Fragile children or individuals with a delicate constitution may wish to avert their eyes.
So… this happened:
That would be the furnace room in my basement last month.
At the same time, this happened… Yep. That’s my downstairs shower. You don’t want to see the toilet. Or the walls, carpet, carpet padding, the sink, the vanity, the bar or the closet. Just about everything between these two points looked pretty much the same, thus started a new chapter in big book of “learning stuff I never really wanted to know!” But it’s important stuff. Hopefully you can avoid some of the crap that I just went through (see what I did there?).
Helpful Hint: One of the most important parts of buying a new home is the pre-sale inspection. This typically happens after the seller accepts your bid on the house, but before you sign closing documents. Your realtor can recommend an inspector or you can select your own. This inspection should be thorough, impartial and from a qualified specialist. Now is not the time to save a few bucks! Just because Uncle Ernie is handy with a hammer, it doesn’t make him qualified to inspect the home you’re hopefully going to live in for years to come. True story – we got a call from the nice people who bought our condo. The home inspector they hired told them the jets in our whirlpool bathtub didn’t work – they wanted to know why, and when we could fix it. Err… it wasn’t broken. He just didn’t turn it on. This is not the guy you want signing off on the inspection report.
The point is that we had this house thoroughly inspected before we bought it. We even paid an additional $500 to put a camera down the main sewer line to see if there were any problems like root incursions – problems that could lead to disasters like your basement filling up with a few inches of fecal matter. But the scope came back clear. No roots, no visible problems. We bought the house a week later.
Here’s what happened: No one had used the kitchen disposal or the toilet for about 18 months before we bought this house. It’s likely the previous owner had the main sewer line flushed before he left. By spending the extra on the camera to scope the main line we were able to confirm there were no roots in the pipes themselves, which is good. But any other issue – like a build up of solid human waste (for example) was masked due to how long the house had been vacant.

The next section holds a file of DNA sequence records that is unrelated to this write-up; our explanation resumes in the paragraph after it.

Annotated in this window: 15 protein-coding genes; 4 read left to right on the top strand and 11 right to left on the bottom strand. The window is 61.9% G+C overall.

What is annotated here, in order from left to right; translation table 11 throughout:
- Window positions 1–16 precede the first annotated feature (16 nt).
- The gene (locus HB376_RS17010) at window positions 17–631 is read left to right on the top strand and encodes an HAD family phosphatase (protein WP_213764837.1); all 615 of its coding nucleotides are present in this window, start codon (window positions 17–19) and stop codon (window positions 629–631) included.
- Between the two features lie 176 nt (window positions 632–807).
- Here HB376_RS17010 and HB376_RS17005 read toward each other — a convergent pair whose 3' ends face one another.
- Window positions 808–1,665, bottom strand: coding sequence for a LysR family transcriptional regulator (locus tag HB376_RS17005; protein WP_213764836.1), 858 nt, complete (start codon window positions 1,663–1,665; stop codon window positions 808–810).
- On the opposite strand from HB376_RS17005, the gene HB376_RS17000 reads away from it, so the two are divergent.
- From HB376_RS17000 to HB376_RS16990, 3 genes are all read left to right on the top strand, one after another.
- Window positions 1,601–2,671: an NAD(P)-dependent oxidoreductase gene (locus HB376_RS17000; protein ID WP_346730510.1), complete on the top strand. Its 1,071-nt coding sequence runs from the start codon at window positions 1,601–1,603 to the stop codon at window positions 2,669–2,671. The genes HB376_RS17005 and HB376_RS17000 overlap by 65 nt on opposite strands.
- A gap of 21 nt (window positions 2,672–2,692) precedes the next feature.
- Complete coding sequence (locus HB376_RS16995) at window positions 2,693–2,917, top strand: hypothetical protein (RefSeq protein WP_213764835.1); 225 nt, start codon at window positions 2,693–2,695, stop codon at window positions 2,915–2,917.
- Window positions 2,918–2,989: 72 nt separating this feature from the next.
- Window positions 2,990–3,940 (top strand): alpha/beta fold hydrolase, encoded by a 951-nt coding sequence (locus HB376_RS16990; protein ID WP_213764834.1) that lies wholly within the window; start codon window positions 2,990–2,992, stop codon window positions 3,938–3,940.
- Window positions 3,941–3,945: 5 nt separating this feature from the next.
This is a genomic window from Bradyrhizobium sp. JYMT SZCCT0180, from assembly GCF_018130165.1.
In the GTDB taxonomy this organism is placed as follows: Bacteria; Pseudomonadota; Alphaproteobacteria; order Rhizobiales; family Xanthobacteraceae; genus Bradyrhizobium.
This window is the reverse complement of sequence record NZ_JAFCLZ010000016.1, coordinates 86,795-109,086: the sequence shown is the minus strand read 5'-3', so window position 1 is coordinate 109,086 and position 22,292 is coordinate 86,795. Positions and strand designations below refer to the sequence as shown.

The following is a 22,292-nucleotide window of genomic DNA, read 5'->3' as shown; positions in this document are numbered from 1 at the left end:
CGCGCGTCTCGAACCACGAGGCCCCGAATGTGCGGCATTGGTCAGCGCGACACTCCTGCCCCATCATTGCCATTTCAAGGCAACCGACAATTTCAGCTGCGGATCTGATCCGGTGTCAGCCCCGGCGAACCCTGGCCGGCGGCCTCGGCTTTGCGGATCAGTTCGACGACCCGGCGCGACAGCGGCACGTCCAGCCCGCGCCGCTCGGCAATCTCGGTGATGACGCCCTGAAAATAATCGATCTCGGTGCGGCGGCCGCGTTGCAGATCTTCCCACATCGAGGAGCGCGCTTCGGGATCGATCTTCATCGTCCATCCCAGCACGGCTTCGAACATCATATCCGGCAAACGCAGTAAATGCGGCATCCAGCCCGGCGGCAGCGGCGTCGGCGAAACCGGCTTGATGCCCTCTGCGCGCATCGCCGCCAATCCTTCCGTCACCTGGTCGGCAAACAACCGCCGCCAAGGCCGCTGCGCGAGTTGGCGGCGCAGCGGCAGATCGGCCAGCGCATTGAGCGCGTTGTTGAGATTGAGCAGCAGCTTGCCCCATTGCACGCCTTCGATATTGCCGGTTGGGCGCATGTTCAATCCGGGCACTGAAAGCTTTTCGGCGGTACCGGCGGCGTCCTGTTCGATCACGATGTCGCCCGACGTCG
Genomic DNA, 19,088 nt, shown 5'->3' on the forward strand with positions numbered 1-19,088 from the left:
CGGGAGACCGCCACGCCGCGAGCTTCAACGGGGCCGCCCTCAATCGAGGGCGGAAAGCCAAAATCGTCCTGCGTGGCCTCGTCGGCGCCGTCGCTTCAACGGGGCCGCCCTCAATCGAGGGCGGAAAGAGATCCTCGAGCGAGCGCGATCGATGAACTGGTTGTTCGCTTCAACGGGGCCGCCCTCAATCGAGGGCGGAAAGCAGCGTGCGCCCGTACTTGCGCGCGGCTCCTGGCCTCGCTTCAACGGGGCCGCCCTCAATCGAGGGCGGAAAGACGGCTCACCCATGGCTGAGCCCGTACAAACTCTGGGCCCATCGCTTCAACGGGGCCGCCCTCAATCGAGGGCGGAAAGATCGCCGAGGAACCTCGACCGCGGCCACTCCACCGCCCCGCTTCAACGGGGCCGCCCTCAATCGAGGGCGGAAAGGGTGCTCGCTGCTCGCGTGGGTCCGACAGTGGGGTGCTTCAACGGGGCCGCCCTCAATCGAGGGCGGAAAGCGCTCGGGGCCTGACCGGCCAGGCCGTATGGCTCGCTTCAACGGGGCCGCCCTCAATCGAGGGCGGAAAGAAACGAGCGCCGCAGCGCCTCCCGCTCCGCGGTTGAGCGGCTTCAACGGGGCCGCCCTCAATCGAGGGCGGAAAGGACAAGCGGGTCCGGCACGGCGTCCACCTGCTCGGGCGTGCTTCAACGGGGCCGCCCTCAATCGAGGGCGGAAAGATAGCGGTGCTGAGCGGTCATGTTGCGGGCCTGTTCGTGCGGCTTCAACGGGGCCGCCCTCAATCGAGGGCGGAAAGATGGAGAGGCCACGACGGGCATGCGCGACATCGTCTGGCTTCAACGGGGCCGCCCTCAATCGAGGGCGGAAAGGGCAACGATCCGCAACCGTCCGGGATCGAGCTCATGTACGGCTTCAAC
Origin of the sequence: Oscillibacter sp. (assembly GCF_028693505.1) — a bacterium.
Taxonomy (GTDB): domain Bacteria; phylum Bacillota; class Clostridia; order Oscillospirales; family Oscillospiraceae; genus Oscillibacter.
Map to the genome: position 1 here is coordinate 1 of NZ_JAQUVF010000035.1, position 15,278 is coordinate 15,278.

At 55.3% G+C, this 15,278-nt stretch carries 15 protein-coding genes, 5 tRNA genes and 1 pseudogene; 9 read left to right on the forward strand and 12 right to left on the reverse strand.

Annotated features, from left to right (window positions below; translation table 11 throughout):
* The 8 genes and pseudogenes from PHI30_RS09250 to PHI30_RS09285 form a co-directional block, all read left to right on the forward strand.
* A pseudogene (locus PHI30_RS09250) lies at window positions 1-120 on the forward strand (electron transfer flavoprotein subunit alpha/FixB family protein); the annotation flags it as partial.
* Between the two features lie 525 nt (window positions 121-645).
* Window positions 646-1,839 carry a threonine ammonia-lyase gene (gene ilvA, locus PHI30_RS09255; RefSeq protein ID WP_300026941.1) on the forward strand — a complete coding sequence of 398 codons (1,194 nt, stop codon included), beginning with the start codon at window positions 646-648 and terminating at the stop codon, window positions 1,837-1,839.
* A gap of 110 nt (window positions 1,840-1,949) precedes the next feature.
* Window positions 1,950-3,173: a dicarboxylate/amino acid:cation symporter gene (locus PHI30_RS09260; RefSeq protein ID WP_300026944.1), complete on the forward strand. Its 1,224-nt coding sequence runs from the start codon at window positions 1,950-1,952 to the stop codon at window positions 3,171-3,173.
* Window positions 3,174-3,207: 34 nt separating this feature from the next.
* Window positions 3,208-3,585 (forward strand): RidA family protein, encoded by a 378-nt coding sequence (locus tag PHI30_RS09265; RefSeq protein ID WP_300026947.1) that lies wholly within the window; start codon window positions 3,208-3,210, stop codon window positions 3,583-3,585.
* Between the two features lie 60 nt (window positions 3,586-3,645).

Disclaimer: I’m obviously no expert in these matters. I’m just relaying what experts have told me, and what I’ve learned along the way. For example, if we rule out things like tree roots and tampons, there are two common reasons why pipes would fail like this – “channeling” and a “Belly”. Sewer line channeling is pretty common from what I’ve been told. It just happens over time. The water itself carves into the bottom of the pipe to form a pocket. Sometimes it even destroys the bottom of the pipe completely. Not only does this allow water and waste to pool in a single spot, it also is a great way for bugs to get in your house and for roots to get in your pipes. It’s a problem, but it’s a pretty straightforward one that can be repaired.
A Belly is harder to deal with than a channel. When the line sags like this, it means there’s been a shift in the earth (like an earthquake) or that some dingbat simply installed the pipes incorrectly. Dealing with a belly is a complicated and expensive process – one that involves getting construction permits. It’s possible to put an enzyme down the pipes which will help alleviate the situation, but it only puts off the inevitable. From everything I’ve learned so far the only way to fix this is to dig up the yard, tear out the pipes, realign the slope, then reinstall the mainline at the correct angle. Plan on parting with somewhere between eight – fifteen thousand dead presidents and most of a summer.
I’ll admit it – I’m a little ragged just thinking about it. Certainly it’s not the worst thing that can happen, and yes insurance is covering most of the initial expense. But even so, this craptacular situation is NOT how I was hoping to spend my summer. Just… arg.